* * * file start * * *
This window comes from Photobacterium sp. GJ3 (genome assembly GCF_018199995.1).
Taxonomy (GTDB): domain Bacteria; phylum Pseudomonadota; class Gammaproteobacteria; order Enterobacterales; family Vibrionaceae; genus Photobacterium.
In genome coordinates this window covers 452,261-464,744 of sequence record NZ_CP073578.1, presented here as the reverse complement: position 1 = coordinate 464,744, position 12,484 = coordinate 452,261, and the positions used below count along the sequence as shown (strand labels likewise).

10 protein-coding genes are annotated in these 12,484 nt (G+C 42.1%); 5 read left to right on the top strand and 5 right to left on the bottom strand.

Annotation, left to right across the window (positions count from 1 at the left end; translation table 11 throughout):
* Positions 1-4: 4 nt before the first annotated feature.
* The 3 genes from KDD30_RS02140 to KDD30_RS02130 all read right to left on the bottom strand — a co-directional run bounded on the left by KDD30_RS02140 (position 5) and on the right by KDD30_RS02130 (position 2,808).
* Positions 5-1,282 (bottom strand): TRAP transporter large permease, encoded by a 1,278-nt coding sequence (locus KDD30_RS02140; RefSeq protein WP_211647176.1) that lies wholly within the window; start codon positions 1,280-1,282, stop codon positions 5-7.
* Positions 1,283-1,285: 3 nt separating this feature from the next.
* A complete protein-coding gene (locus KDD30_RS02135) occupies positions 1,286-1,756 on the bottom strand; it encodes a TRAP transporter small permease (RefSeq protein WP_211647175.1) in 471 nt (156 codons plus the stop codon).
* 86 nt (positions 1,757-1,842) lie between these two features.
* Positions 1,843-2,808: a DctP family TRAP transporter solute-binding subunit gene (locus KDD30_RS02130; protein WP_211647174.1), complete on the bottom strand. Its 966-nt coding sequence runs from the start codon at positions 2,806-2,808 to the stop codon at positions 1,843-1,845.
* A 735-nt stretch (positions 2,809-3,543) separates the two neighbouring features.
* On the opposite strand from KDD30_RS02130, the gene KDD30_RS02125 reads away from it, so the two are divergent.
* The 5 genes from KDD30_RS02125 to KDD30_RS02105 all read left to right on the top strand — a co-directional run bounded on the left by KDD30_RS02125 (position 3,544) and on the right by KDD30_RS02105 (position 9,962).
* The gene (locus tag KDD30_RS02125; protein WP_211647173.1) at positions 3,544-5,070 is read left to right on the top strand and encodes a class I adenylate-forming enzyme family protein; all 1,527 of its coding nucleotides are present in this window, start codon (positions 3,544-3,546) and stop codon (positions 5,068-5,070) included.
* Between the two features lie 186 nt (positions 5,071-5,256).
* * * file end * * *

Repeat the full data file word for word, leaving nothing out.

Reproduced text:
This window comes from Photobacterium sp. GJ3 (genome assembly GCF_018199995.1).
Taxonomy (GTDB): domain Bacteria; phylum Pseudomonadota; class Gammaproteobacteria; order Enterobacterales; family Vibrionaceae; genus Photobacterium.
In genome coordinates this window covers 452,261-464,744 of sequence record NZ_CP073578.1, presented here as the reverse complement: position 1 = coordinate 464,744, position 12,484 = coordinate 452,261, and the positions used below count along the sequence as shown (strand labels likewise).

10 protein-coding genes are annotated in these 12,484 nt (G+C 42.1%); 5 read left to right on the top strand and 5 right to left on the bottom strand.

Annotation, left to right across the window (positions count from 1 at the left end; translation table 11 throughout):
* Positions 1-4: 4 nt before the first annotated feature.
* The 3 genes from KDD30_RS02140 to KDD30_RS02130 all read right to left on the bottom strand — a co-directional run bounded on the left by KDD30_RS02140 (position 5) and on the right by KDD30_RS02130 (position 2,808).
* Positions 5-1,282 (bottom strand): TRAP transporter large permease, encoded by a 1,278-nt coding sequence (locus KDD30_RS02140; RefSeq protein WP_211647176.1) that lies wholly within the window; start codon positions 1,280-1,282, stop codon positions 5-7.
* Positions 1,283-1,285: 3 nt separating this feature from the next.
* A complete protein-coding gene (locus KDD30_RS02135) occupies positions 1,286-1,756 on the bottom strand; it encodes a TRAP transporter small permease (RefSeq protein WP_211647175.1) in 471 nt (156 codons plus the stop codon).
* 86 nt (positions 1,757-1,842) lie between these two features.
* Positions 1,843-2,808: a DctP family TRAP transporter solute-binding subunit gene (locus KDD30_RS02130; protein WP_211647174.1), complete on the bottom strand. Its 966-nt coding sequence runs from the start codon at positions 2,806-2,808 to the stop codon at positions 1,843-1,845.
* A 735-nt stretch (positions 2,809-3,543) separates the two neighbouring features.
* On the opposite strand from KDD30_RS02130, the gene KDD30_RS02125 reads away from it, so the two are divergent.
* The 5 genes from KDD30_RS02125 to KDD30_RS02105 all read left to right on the top strand — a co-directional run bounded on the left by KDD30_RS02125 (position 3,544) and on the right by KDD30_RS02105 (position 9,962).
* The gene (locus tag KDD30_RS02125; protein WP_211647173.1) at positions 3,544-5,070 is read left to right on the top strand and encodes a class I adenylate-forming enzyme family protein; all 1,527 of its coding nucleotides are present in this window, start codon (positions 3,544-3,546) and stop codon (positions 5,068-5,070) included.
* Between the two features lie 186 nt (positions 5,071-5,256).